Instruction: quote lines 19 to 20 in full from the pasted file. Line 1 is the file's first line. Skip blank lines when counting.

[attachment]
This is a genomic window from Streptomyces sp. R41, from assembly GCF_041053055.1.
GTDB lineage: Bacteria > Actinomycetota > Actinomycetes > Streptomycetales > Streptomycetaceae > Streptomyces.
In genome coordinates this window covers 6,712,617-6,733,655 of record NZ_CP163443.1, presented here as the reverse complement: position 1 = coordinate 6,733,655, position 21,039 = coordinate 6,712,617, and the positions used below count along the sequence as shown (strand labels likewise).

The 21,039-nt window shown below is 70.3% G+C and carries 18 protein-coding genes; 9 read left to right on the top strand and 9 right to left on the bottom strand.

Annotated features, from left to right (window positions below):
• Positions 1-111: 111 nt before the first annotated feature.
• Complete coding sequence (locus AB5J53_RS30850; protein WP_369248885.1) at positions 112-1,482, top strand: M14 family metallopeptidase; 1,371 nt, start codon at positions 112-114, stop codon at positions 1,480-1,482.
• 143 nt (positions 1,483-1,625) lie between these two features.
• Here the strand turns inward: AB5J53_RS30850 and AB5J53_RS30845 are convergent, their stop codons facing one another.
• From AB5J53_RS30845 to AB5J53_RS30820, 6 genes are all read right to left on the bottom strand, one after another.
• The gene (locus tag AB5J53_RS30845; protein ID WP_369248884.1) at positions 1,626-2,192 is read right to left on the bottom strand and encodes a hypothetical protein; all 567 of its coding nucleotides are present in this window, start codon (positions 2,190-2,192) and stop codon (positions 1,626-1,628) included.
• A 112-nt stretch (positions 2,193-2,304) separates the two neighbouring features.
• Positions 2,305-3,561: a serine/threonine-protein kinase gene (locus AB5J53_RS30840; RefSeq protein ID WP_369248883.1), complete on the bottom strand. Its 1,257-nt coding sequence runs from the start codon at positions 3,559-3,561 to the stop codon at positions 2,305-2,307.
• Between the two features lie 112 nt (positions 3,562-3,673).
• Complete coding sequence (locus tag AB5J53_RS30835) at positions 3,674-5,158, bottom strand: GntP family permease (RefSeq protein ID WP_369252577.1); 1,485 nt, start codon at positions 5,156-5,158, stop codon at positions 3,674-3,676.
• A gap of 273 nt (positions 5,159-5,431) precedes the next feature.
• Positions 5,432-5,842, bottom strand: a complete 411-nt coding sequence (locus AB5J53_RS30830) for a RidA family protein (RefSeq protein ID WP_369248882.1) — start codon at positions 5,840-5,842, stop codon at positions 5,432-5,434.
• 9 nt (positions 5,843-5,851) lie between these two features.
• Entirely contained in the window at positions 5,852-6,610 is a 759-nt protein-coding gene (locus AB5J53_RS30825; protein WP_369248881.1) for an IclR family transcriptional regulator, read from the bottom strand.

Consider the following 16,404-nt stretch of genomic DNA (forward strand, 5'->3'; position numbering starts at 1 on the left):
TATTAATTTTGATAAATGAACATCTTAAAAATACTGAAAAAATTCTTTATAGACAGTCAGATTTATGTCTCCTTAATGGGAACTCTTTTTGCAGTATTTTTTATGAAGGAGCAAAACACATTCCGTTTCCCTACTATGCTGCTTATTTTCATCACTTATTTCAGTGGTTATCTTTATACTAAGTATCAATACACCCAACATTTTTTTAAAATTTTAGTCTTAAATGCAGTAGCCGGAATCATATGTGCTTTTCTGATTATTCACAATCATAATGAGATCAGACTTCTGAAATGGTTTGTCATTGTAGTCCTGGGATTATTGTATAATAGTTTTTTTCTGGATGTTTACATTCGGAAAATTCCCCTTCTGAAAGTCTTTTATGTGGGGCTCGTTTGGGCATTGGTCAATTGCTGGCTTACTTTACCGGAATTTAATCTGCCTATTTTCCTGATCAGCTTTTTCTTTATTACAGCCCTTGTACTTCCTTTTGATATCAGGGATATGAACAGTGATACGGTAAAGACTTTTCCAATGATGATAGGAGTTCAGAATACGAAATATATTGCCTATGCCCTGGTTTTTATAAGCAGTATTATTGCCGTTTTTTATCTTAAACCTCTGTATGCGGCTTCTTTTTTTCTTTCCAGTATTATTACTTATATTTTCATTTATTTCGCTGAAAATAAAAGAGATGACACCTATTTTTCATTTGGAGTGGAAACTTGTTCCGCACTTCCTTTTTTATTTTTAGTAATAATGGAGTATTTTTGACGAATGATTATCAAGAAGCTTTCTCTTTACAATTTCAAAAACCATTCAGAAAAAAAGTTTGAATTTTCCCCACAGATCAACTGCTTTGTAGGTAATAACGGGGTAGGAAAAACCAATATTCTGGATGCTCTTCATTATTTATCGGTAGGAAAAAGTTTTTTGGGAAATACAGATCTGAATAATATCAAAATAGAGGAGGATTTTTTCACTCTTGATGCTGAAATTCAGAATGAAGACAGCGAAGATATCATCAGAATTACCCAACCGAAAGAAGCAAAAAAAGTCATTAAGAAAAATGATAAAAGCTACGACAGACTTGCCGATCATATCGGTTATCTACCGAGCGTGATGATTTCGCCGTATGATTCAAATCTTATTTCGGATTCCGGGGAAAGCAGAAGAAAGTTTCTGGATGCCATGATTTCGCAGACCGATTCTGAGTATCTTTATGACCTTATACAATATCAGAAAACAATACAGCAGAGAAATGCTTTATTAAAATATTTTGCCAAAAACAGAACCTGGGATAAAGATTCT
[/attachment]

• Entirely contained in the window at positions 5,852-6,610 is a 759-nt protein-coding gene (locus AB5J53_RS30825; protein WP_369248881.1) for an IclR family transcriptional regulator, read from the bottom strand.

Consider the following 16,404-nt stretch of genomic DNA (forward strand, 5'->3'; position numbering starts at 1 on the left):